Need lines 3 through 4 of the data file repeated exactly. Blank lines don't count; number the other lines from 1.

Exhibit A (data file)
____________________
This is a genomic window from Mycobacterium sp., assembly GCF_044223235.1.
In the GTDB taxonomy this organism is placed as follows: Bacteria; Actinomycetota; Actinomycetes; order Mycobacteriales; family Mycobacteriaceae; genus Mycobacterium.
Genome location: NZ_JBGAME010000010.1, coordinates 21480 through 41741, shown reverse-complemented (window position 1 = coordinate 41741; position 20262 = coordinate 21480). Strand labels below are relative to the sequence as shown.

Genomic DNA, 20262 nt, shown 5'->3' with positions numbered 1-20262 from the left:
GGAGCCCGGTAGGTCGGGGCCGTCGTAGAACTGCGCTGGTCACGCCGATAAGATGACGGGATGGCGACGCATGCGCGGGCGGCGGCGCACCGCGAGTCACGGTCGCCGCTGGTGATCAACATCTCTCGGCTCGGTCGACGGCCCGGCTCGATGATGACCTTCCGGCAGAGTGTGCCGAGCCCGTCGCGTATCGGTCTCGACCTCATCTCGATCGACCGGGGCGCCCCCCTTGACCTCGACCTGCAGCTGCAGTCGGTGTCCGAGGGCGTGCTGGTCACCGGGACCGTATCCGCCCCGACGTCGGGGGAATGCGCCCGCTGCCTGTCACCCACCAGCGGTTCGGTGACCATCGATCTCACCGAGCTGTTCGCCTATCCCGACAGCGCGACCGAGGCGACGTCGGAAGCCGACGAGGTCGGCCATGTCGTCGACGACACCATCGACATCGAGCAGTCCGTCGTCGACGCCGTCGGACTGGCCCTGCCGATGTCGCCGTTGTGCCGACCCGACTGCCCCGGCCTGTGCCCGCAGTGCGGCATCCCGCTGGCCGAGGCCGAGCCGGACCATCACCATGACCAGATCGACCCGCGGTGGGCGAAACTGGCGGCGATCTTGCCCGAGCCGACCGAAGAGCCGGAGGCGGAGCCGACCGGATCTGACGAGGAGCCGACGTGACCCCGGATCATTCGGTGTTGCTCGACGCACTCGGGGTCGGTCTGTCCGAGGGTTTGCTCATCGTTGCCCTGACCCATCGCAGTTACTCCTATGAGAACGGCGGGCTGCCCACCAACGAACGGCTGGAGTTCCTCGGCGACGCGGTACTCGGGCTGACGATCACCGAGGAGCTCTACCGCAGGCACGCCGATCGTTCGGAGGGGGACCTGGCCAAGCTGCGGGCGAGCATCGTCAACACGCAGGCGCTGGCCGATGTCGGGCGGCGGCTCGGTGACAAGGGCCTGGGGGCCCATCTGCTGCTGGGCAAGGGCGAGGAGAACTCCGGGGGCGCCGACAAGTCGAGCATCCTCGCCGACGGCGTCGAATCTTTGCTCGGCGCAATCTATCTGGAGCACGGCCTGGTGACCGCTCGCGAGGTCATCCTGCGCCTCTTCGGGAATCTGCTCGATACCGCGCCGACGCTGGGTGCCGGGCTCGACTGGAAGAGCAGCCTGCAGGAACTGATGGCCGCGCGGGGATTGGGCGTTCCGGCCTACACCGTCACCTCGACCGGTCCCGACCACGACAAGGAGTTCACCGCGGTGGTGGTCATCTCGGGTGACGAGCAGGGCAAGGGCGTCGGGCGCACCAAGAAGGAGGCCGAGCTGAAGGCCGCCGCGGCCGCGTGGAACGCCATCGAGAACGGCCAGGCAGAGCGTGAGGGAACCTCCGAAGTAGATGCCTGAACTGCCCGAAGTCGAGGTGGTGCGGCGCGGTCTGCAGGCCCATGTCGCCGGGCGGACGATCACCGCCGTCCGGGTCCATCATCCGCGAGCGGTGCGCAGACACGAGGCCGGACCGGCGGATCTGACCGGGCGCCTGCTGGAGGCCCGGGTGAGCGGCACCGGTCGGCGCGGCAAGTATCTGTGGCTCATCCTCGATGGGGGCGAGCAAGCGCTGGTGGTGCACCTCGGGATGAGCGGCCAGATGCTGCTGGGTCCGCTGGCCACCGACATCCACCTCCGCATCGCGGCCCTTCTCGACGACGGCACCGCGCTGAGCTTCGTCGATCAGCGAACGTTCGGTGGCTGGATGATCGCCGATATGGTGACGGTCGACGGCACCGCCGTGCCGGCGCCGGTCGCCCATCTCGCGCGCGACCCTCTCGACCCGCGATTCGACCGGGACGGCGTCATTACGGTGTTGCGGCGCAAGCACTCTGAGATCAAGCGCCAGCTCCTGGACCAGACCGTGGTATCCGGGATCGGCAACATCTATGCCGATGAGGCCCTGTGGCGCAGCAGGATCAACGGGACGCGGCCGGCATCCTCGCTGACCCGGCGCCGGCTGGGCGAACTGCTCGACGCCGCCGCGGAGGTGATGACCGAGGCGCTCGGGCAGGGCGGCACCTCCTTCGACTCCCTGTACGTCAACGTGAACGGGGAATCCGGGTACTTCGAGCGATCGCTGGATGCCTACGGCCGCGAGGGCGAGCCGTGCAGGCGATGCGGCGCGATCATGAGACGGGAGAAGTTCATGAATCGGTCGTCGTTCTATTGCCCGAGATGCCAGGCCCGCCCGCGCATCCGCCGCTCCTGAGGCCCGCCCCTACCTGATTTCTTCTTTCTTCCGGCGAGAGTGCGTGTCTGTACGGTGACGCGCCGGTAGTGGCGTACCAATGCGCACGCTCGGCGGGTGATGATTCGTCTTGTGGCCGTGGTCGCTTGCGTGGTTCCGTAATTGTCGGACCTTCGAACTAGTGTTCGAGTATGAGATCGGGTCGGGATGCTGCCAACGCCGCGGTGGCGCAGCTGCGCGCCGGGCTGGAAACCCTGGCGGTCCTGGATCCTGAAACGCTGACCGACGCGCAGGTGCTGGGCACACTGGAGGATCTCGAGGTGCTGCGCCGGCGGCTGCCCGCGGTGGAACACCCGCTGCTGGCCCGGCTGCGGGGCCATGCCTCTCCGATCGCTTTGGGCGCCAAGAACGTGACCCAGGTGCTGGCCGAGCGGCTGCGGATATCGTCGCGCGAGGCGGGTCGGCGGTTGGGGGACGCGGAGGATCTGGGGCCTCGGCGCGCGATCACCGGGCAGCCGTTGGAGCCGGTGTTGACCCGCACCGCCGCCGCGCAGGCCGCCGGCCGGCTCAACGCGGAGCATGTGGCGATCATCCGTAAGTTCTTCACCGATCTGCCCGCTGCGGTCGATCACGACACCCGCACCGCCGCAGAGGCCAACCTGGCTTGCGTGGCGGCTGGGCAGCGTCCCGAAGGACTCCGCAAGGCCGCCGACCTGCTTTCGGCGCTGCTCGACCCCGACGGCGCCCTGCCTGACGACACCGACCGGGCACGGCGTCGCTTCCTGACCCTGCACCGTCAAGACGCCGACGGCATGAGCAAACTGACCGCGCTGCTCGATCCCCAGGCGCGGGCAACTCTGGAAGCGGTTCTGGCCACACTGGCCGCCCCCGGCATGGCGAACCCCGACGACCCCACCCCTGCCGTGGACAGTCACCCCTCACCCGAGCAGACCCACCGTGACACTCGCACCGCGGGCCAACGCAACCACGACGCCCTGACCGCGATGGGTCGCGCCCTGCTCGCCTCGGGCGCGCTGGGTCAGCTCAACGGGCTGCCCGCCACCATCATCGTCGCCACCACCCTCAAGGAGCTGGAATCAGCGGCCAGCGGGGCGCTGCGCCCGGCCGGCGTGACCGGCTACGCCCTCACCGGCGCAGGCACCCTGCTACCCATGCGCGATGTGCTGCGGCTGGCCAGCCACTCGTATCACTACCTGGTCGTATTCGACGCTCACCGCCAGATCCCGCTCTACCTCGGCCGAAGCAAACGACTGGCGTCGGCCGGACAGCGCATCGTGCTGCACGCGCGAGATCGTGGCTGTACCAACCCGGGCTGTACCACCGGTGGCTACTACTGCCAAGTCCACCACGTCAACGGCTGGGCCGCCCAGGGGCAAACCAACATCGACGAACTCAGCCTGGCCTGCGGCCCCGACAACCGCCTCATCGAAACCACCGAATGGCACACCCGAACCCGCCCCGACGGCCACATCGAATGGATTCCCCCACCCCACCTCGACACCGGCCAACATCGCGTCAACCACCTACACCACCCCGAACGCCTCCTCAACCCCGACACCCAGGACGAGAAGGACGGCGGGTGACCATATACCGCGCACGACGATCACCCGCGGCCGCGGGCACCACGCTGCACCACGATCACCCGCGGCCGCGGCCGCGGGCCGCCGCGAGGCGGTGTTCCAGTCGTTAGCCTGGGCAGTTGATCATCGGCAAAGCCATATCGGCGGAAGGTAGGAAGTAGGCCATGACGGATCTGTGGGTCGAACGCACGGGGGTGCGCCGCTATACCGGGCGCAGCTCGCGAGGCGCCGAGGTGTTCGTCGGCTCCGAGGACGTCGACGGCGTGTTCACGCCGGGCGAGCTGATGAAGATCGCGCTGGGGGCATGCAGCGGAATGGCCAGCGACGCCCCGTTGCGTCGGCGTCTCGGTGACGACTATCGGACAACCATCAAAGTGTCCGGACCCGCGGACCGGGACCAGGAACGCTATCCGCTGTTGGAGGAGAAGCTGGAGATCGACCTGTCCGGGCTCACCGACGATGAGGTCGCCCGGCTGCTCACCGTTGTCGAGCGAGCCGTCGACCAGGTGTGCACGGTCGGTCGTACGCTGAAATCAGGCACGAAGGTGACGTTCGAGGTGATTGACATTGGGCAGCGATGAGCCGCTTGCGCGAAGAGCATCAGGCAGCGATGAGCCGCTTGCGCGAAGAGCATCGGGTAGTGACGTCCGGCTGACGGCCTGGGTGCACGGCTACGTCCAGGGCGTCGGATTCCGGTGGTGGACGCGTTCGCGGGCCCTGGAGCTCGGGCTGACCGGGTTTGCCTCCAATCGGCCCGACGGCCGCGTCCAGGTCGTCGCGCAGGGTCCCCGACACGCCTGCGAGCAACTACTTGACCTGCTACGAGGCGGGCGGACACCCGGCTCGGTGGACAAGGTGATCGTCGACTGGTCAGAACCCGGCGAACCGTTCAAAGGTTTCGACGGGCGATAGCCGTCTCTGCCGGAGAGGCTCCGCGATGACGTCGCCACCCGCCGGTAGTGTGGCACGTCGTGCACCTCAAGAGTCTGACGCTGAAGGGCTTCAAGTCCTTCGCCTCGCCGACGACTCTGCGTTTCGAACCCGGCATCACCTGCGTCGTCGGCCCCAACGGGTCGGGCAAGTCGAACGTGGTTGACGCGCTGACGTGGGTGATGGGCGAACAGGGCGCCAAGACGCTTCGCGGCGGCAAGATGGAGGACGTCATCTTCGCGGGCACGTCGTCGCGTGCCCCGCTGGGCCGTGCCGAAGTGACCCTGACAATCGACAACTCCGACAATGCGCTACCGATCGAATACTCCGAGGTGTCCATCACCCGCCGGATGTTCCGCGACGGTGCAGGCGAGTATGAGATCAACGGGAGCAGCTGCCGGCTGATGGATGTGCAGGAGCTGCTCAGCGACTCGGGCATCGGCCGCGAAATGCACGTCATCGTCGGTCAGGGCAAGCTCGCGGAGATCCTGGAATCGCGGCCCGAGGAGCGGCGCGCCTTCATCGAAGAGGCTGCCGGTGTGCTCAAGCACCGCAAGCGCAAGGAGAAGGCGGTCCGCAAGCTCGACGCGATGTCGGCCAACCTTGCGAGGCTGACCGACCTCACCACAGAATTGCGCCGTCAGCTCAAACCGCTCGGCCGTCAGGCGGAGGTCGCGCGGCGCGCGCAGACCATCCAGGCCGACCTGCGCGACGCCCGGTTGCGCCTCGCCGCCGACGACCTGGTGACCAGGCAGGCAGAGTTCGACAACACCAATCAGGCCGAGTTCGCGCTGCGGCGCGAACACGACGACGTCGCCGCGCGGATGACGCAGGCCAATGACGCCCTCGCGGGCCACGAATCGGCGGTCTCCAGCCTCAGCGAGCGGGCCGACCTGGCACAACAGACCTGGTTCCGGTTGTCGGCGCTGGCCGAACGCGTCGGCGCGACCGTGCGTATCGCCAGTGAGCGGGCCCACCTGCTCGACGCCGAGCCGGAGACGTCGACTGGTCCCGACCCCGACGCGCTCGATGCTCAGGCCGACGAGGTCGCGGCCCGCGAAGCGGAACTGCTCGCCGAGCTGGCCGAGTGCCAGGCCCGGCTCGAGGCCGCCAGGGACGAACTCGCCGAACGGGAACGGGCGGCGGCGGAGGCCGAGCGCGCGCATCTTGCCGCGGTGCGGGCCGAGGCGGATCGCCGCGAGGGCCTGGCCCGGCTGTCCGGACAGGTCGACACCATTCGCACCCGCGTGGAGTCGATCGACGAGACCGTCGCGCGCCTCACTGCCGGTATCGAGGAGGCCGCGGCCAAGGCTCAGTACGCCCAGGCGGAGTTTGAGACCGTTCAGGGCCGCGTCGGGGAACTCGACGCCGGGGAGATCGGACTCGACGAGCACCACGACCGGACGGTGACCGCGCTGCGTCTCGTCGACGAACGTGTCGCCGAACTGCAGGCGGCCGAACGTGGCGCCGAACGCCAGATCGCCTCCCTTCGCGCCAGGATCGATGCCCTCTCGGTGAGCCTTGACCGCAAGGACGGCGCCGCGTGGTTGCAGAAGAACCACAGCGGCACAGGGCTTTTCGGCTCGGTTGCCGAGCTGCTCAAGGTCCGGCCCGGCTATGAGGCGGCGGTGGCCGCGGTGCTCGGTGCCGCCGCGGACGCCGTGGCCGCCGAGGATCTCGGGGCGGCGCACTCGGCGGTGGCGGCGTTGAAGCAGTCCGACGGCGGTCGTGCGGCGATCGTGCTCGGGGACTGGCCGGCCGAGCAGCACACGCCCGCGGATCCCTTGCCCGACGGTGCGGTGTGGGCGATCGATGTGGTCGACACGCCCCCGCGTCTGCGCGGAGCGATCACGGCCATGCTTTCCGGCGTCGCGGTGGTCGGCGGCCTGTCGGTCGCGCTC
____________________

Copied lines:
Genome location: NZ_JBGAME010000010.1, coordinates 21480 through 41741, shown reverse-complemented (window position 1 = coordinate 41741; position 20262 = coordinate 21480). Strand labels below are relative to the sequence as shown.

Genomic DNA, 20262 nt, shown 5'->3' with positions numbered 1-20262 from the left: